Course Hero. "August: Osage County Study Guide." Course Hero. 1 Dec. 2019. Web. 5 Feb. 2023. <https://www.coursehero.com/lit/August-Osage-County/>.
Course Hero. (2019, December 1). August: Osage County Study Guide. In Course Hero. Retrieved February 5, 2023, from https://www.coursehero.com/lit/August-Osage-County/
(Course Hero, 2019)
Course Hero. "August: Osage County Study Guide." December 1, 2019. Accessed February 5, 2023. https://www.coursehero.com/lit/August-Osage-County/.
Course Hero, "August: Osage County Study Guide," December 1, 2019, accessed February 5, 2023, https://www.coursehero.com/lit/August-Osage-County/.
It is much later the same night—actually dawn, although that is not apparent at first. Johnna comes to the living room and wakes Barbara up to tell her Sheriff Gilbeau is there. Jean wakes up too, but she is shushed and told to go back to bed. Bill and Barbara wake up Violet, but she is high on drugs, slurring her words and babbling nonsense. They leave her in her bedroom, and Barbara goes back down to the living room to talk to the sheriff.
The sheriff turns out to be someone Barbara once dated, Deon Gilbeau. He tells Bill and Barbara that Beverly has been found dead, drowned in the lake. He also says somebody needs to come identify the body—at the lake, not at the station house. Bill volunteers, but Sheriff Gilbeau says it has to be a relative. Barbara quails, saying, "I can't do it." Jean volunteers, but then Barbara says she will do it. While Barbara goes to get ready, Bill pulls Sheriff Gilbeau aside. He asks whether there is any way to tell whether Beverly died accidentally or took his own life. Sheriff Gilbeau says they can't tell for sure, but he thinks it was suicide. He adds that Beverly's body has been in the water for three days, so Bill should try to prepare Barbara for the sight.
Upstairs in her bedroom, Barbara tells Jean about her high school prom date with Deon Gilbeau. On prom night Deon's father got drunk and "stole his own son's car." When Deon showed up for their date, Barbara could see he had been crying. They set out on foot, planning to walk three miles to the dance. Tired and sweaty, they gave up on the long march, bought some beer, and drank it in a chapel. They "stayed up all night talking and kissing." At the end of the story Barbara asks Jean to promise her something: "Outlive me, please."
Violet comes downstairs to the study, where she joins Sheriff Gilbeau. She is half-incoherent, slurring her words. "Did sum Beer-ly come home?" She asks for a cigarette and keeps rambling, "I'm in the bottom. Izza bottom of them. Inna ... ell." Then Violet shuffles to the living room, where she puts on an Eric Clapton song, "Lay Down, Sally." She dances jerkily, and then she asks Sheriff Gilbeau the time. He tells her it's 5:45 in the morning. Violet shouts Barbara's name, and then she goes back to talking nonsense, repeating the phrase "and then you're here, and then you're here."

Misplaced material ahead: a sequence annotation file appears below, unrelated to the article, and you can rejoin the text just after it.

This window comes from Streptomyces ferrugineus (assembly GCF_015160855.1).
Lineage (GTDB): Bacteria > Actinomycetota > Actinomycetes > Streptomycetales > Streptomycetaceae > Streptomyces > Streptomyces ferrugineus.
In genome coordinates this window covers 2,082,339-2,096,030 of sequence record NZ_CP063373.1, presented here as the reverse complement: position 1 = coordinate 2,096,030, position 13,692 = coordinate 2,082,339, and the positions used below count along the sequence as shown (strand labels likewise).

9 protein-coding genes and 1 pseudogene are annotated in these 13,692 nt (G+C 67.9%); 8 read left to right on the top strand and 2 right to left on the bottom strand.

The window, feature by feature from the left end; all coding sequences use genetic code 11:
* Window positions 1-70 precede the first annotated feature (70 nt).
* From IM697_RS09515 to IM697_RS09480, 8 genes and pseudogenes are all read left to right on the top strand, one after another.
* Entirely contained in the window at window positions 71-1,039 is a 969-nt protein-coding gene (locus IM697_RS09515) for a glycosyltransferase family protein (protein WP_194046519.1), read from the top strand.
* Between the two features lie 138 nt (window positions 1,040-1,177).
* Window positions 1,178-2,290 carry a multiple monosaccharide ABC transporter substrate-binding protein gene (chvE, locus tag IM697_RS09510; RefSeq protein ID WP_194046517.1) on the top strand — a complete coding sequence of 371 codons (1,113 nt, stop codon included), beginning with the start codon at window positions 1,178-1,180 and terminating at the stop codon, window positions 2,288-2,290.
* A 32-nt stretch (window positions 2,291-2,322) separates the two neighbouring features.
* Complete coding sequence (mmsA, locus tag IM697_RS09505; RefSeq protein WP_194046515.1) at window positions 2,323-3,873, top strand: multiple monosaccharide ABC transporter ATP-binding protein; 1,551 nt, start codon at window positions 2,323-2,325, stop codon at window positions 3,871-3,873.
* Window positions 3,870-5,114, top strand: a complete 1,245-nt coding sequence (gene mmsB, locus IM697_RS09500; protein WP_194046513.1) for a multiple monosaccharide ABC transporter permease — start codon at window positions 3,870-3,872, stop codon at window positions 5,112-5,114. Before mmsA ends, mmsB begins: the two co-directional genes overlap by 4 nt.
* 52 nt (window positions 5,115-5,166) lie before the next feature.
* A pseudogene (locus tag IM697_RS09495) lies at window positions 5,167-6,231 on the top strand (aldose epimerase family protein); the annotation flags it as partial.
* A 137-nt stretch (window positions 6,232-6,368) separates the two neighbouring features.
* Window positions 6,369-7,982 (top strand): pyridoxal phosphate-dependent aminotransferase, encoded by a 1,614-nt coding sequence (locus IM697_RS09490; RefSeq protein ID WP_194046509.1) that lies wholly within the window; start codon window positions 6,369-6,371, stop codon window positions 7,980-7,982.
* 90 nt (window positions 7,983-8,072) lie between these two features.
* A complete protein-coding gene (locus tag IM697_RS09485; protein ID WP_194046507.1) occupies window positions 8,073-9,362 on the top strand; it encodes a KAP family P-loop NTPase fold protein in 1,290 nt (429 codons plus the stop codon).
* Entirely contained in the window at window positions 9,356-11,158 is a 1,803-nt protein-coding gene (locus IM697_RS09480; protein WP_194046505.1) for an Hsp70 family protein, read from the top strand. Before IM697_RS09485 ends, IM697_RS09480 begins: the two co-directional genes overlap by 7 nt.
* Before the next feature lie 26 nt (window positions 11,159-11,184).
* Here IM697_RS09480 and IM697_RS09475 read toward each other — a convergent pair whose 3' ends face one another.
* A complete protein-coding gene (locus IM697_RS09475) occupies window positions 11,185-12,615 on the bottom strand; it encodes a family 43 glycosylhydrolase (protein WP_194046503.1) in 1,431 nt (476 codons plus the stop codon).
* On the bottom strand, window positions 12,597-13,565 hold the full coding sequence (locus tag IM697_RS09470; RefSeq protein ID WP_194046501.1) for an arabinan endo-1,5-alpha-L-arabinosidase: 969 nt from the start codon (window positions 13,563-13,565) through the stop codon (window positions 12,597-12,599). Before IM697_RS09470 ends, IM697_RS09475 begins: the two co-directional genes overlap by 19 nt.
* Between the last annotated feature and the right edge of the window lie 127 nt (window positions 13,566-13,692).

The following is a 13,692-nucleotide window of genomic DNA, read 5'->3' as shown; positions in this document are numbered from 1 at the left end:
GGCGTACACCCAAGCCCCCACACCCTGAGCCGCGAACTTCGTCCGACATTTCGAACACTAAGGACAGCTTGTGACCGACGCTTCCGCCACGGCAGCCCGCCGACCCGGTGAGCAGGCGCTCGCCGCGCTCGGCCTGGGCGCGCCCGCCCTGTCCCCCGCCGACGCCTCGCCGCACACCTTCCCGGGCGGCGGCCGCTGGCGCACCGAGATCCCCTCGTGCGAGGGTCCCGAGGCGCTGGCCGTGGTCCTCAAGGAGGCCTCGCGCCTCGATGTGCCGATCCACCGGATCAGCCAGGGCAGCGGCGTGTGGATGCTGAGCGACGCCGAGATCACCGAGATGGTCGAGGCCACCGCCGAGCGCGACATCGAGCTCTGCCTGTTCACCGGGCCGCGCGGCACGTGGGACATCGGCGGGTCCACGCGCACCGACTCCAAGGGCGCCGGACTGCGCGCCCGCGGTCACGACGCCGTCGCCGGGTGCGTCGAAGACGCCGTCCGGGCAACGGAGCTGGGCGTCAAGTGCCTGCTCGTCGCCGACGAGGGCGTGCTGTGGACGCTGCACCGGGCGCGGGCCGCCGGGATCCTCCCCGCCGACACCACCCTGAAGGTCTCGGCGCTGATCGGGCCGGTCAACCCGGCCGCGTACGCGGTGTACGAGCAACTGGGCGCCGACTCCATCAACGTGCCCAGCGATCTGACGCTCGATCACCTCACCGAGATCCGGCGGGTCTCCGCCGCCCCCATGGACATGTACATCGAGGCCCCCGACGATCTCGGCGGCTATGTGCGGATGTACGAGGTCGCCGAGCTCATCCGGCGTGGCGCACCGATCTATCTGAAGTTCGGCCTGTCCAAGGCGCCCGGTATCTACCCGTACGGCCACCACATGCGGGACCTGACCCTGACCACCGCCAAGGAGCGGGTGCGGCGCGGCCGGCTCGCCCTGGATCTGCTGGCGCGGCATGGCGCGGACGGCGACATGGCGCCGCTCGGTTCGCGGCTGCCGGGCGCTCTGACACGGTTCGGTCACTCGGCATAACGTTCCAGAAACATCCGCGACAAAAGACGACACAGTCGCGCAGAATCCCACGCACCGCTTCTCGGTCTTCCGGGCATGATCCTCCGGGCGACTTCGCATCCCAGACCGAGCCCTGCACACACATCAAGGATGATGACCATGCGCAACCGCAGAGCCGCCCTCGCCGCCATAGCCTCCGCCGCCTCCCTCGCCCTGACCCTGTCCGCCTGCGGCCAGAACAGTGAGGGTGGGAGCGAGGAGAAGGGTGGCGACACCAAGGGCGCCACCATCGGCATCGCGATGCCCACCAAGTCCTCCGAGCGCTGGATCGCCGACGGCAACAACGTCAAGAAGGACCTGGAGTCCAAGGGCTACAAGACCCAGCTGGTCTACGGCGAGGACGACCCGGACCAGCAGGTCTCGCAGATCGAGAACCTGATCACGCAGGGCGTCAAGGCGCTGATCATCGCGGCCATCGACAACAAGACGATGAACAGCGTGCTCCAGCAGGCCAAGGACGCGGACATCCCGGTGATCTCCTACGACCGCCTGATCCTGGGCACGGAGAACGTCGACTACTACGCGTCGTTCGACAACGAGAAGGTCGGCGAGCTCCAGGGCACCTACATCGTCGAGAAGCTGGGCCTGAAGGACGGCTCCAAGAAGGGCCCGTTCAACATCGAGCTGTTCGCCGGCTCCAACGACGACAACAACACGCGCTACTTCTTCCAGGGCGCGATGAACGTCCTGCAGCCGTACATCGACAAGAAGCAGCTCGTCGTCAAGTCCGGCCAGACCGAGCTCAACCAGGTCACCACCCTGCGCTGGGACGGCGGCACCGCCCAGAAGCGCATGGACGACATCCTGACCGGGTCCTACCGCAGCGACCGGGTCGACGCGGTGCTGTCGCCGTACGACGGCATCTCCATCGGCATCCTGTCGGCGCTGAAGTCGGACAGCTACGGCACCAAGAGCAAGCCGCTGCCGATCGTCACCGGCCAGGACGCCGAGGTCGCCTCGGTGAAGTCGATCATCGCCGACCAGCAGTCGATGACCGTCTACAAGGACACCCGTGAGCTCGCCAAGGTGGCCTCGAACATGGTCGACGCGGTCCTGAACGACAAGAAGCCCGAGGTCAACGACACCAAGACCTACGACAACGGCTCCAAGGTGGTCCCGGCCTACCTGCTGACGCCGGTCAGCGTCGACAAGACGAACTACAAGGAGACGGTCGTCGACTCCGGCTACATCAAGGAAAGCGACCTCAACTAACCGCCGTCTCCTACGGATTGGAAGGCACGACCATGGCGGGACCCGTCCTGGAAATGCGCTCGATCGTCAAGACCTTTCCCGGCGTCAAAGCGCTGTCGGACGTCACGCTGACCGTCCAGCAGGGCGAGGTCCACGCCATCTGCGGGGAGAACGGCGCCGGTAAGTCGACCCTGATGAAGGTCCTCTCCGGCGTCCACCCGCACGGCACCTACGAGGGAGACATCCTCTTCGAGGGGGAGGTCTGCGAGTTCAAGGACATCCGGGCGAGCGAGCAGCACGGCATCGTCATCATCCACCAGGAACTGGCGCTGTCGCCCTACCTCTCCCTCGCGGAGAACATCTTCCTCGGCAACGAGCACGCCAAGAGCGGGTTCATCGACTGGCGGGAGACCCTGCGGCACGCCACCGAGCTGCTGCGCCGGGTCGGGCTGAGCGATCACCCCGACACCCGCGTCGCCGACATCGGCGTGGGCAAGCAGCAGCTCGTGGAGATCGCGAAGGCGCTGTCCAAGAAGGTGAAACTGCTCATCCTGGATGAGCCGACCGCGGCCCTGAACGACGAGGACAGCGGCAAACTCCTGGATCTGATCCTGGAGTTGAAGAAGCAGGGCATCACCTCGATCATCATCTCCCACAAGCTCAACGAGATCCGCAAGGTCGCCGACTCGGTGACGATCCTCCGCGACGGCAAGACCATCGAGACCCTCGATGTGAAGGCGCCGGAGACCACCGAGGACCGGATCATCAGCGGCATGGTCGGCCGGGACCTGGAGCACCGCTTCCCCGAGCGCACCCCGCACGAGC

Sometimes the play's theme of decline is presented in comic terms, as with Barbara's frequent mentions of her hot flashes or Bill's so-called "male menopause." But in Violet's addiction and Beverly's suicide, the decline of the Weston family is shown to be tragic. August: Osage County has some similarities to The Tragedy of King Lear (1608) by William Shakespeare (1564–1616). In that play, King Lear abdicates his throne while trying to hold onto his role as family patriarch. The greedy infighting occasioned by his abdication leads Lear into a hellish night of madness in a storm. Like Lear, August: Osage County is a tragedy about old age—a difficult period of life in which to set a character's fall from greatness, since that fall is generally assumed by the audience to have already happened by the time one reaches old age. If August: Osage County can be considered a version of Lear, there is a key difference. In this version the patriarch, Beverly, abdicates by taking his own life, and it is the matriarch, Violet, who both tries to hold onto her sovereignty over the family and endures a night of hellish madness. But in Violet's case the "night" of hellish madness stretches over several weeks in August. Her erratic and—to Sheriff Gilbeau—horrifying dance to Eric Clapton echoes Lear's night of derangement. Her slurred words, "I'm in the bottom... Inna... ell," might mean "I'm in hell."
Violet's nonsensical repetition of the phrase "and then you're here, and then you're here" is an inversion of what she says in the final scene of the play: "and then you're gone, and Beverly, and then you're gone, and Barbara." At the very end the names drop out and she simply repeats "and then you're gone"—just as here in Act 1, Scene 4, she repeats the phrase "and then you're here." In piling up phrases connected only by end, playwright Tracy Letts is using a literary technique called parataxis. In its strictest definition, parataxis means to pile up phrases without using conjunctions to connect them, as in "I came, I saw, I conquered." Violet uses the conjunction "and," but she seems to using parataxis to narrate a life devoid of any order or logic. Repeating "and then you're here, and then you're here" is similar to the saying "one thing after another." The interpretation of Violet's speech as a narration of a meaningless life is supported by Letts's repetition of the technique at the end. There Violet seems to be numbly recounting the losses of her life: "and then you're gone, and Beverly, and then you're gone, and Barbara."